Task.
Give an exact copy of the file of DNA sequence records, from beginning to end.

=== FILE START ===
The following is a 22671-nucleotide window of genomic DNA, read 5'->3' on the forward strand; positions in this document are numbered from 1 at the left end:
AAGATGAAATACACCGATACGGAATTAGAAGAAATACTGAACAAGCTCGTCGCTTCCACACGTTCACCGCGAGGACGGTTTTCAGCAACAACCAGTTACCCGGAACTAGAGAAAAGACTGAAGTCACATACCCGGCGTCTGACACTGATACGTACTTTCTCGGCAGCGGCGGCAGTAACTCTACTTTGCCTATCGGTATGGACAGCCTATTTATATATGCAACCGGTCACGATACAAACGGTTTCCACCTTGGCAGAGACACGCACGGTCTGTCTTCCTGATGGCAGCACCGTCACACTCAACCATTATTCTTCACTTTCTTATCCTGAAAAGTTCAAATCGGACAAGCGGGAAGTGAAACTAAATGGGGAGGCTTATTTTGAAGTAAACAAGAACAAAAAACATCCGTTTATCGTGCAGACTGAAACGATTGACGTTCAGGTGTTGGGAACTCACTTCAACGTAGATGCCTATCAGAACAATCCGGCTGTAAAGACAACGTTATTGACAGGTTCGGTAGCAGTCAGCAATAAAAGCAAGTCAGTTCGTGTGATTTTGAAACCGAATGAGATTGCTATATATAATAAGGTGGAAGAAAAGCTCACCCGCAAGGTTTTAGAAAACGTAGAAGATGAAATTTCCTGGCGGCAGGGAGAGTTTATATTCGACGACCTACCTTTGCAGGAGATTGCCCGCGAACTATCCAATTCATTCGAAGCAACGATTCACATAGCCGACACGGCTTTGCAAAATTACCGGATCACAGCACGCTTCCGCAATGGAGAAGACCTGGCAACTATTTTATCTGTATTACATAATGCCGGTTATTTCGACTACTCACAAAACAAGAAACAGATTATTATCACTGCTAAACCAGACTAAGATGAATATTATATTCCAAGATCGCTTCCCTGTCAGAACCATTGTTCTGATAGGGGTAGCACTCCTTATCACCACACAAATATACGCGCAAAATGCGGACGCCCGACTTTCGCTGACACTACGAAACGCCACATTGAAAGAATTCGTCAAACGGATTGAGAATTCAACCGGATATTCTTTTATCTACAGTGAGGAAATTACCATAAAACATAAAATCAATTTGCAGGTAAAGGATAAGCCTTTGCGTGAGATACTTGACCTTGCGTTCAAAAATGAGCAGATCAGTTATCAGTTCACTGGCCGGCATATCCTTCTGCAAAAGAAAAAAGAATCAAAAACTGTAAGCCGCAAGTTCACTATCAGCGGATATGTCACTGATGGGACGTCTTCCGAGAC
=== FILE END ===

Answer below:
The following is a 22671-nucleotide window of genomic DNA, read 5'->3' on the forward strand; positions in this document are numbered from 1 at the left end:
AAGATGAAATACACCGATACGGAATTAGAAGAAATACTGAACAAGCTCGTCGCTTCCACACGTTCACCGCGAGGACGGTTTTCAGCAACAACCAGTTACCCGGAACTAGAGAAAAGACTGAAGTCACATACCCGGCGTCTGACACTGATACGTACTTTCTCGGCAGCGGCGGCAGTAACTCTACTTTGCCTATCGGTATGGACAGCCTATTTATATATGCAACCGGTCACGATACAAACGGTTTCCACCTTGGCAGAGACACGCACGGTCTGTCTTCCTGATGGCAGCACCGTCACACTCAACCATTATTCTTCACTTTCTTATCCTGAAAAGTTCAAATCGGACAAGCGGGAAGTGAAACTAAATGGGGAGGCTTATTTTGAAGTAAACAAGAACAAAAAACATCCGTTTATCGTGCAGACTGAAACGATTGACGTTCAGGTGTTGGGAACTCACTTCAACGTAGATGCCTATCAGAACAATCCGGCTGTAAAGACAACGTTATTGACAGGTTCGGTAGCAGTCAGCAATAAAAGCAAGTCAGTTCGTGTGATTTTGAAACCGAATGAGATTGCTATATATAATAAGGTGGAAGAAAAGCTCACCCGCAAGGTTTTAGAAAACGTAGAAGATGAAATTTCCTGGCGGCAGGGAGAGTTTATATTCGACGACCTACCTTTGCAGGAGATTGCCCGCGAACTATCCAATTCATTCGAAGCAACGATTCACATAGCCGACACGGCTTTGCAAAATTACCGGATCACAGCACGCTTCCGCAATGGAGAAGACCTGGCAACTATTTTATCTGTATTACATAATGCCGGTTATTTCGACTACTCACAAAACAAGAAACAGATTATTATCACTGCTAAACCAGACTAAGATGAATATTATATTCCAAGATCGCTTCCCTGTCAGAACCATTGTTCTGATAGGGGTAGCACTCCTTATCACCACACAAATATACGCGCAAAATGCGGACGCCCGACTTTCGCTGACACTACGAAACGCCACATTGAAAGAATTCGTCAAACGGATTGAGAATTCAACCGGATATTCTTTTATCTACAGTGAGGAAATTACCATAAAACATAAAATCAATTTGCAGGTAAAGGATAAGCCTTTGCGTGAGATACTTGACCTTGCGTTCAAAAATGAGCAGATCAGTTATCAGTTCACTGGCCGGCATATCCTTCTGCAAAAGAAAAAAGAATCAAAAACTGTAAGCCGCAAGTTCACTATCAGCGGATATGTCACTGATGGGACGTCTTCCGAGAC